Unsafe staffing and poor pay in the absence of a functioning government in Northern Ireland led to 9000 nurses from the Royal College of Nursing (RCN) going on strike for the first time in the union’s 103-year history.
Another 6,500 nurses from the Unison union also joined pickets for the one-day strike on December 19. The striking nurses were undeterred by miserably cold weather, with driving wind and rain. It is believed to be the biggest industrial action of its kind ever in Northern Ireland.
Northern Ireland has the worst hospital waiting lists in the UK, according to figures from the Department of Health. And according to the RCN, nurses’ pay in Northern Ireland has fallen in real terms by 15 per cent over eight years. There is a shortage of about 2,800 nurses.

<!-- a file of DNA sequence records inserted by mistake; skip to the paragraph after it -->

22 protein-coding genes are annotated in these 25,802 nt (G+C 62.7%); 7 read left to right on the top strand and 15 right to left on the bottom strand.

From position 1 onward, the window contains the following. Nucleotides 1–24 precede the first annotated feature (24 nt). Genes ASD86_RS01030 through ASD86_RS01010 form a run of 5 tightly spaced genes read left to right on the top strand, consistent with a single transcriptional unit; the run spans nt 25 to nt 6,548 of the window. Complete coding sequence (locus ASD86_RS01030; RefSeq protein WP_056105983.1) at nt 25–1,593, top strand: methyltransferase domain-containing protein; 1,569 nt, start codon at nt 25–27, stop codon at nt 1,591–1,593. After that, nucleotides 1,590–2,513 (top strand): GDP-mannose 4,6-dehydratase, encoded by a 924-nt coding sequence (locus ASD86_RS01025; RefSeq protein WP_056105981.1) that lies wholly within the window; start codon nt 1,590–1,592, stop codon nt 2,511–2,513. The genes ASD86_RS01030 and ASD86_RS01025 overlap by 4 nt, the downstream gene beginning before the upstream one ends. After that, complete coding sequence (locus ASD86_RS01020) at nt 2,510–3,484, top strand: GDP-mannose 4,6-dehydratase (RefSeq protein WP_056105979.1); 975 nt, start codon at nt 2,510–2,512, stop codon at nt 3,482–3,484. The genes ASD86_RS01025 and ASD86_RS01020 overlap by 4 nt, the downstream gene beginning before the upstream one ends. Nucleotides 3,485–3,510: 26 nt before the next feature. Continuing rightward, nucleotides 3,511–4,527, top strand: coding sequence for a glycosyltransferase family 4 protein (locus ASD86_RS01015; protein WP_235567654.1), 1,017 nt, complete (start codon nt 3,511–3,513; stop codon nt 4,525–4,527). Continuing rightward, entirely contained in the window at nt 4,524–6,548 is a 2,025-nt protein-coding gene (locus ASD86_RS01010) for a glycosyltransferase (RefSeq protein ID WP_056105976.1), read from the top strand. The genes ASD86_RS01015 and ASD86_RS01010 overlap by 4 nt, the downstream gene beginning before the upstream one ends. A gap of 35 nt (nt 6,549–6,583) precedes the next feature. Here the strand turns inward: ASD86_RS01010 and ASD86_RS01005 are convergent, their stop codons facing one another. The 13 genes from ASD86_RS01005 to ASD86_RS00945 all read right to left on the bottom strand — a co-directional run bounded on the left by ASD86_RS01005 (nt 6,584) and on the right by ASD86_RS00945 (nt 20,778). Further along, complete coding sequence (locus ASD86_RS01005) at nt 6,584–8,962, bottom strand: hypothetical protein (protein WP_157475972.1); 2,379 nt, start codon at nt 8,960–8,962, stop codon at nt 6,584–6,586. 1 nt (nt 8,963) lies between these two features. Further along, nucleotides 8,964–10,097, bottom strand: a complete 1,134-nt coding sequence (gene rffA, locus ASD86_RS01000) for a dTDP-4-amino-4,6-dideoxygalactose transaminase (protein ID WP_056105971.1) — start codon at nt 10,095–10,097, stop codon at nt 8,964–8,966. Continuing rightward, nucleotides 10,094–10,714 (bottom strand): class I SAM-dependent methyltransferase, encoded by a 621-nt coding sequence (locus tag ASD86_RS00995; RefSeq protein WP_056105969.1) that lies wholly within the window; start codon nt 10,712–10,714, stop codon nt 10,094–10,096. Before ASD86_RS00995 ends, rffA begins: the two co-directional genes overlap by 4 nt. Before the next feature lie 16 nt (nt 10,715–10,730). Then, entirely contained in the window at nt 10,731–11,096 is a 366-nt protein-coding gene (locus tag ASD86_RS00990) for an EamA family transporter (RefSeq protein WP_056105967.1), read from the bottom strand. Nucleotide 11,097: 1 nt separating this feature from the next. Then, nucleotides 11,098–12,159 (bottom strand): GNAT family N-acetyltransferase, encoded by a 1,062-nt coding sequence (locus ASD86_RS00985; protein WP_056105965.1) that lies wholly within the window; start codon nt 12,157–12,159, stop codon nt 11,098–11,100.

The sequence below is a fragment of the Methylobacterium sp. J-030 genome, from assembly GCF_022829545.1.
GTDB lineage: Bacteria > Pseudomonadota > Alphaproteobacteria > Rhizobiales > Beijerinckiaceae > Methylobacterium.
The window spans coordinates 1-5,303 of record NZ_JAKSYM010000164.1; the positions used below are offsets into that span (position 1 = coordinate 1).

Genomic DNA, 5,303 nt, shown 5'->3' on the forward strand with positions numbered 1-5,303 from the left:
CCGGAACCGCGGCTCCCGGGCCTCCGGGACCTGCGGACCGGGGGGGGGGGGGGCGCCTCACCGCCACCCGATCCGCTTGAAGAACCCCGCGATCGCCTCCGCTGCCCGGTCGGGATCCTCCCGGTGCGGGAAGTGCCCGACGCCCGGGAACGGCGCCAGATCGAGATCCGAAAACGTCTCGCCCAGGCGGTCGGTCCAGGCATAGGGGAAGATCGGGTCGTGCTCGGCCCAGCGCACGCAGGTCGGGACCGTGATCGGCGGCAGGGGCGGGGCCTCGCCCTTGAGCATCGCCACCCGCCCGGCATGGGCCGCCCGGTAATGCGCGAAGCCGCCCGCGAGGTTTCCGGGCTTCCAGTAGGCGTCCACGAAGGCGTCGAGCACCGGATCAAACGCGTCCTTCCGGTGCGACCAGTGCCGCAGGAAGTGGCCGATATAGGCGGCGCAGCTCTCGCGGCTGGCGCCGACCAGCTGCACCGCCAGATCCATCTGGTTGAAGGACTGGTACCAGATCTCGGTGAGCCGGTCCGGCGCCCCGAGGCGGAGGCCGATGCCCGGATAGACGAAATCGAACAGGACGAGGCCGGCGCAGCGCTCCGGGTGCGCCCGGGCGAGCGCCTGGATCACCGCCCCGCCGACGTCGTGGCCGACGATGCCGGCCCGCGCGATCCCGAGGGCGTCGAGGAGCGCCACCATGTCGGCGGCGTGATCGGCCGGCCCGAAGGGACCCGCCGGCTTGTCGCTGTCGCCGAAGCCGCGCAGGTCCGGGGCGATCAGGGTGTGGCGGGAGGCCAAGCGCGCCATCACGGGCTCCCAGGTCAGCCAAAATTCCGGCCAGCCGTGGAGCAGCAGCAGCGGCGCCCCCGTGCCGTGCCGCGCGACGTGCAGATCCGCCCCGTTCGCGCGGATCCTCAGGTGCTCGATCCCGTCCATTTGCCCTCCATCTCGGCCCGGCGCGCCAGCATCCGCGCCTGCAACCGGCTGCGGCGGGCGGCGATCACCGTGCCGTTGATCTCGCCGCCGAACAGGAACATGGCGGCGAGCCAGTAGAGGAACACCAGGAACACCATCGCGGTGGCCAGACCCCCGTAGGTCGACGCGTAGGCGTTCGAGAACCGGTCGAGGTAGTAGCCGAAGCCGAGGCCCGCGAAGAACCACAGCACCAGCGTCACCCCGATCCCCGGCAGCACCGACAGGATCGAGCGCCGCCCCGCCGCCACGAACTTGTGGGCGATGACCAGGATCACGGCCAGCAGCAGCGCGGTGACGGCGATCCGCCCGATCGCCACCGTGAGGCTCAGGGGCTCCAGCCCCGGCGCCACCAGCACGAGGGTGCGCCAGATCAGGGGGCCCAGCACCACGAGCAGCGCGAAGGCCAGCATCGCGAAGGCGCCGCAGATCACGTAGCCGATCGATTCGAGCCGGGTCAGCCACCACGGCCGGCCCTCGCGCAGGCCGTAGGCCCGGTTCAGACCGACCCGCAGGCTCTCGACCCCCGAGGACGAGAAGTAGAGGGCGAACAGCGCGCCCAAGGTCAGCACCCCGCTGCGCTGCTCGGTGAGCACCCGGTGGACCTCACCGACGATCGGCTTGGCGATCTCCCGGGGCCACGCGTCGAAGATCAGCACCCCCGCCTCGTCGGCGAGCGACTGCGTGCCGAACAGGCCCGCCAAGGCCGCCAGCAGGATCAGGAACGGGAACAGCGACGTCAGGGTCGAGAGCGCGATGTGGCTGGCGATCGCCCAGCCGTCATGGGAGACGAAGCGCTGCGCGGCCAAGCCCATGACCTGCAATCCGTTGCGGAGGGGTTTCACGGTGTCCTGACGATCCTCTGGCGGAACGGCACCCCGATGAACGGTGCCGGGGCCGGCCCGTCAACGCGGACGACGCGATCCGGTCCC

Northern Ireland nurses want pay parity with their counterparts in England, Scotland and Wales who won a 6.5 per cent pay rise last year. But the pay rise did not apply to Northern Ireland because of the absence of devolved government.
“Northern Ireland hasn’t had a functioning government for almost three years. Patients and nurses need … health ministers to be appointed again to take charge of this crisis,” said Donna Kinnair, RCN general secretary.
“I hope this first-ever industrial action by RCN nurses will provide the shock politicians and health and social care management need to take action.”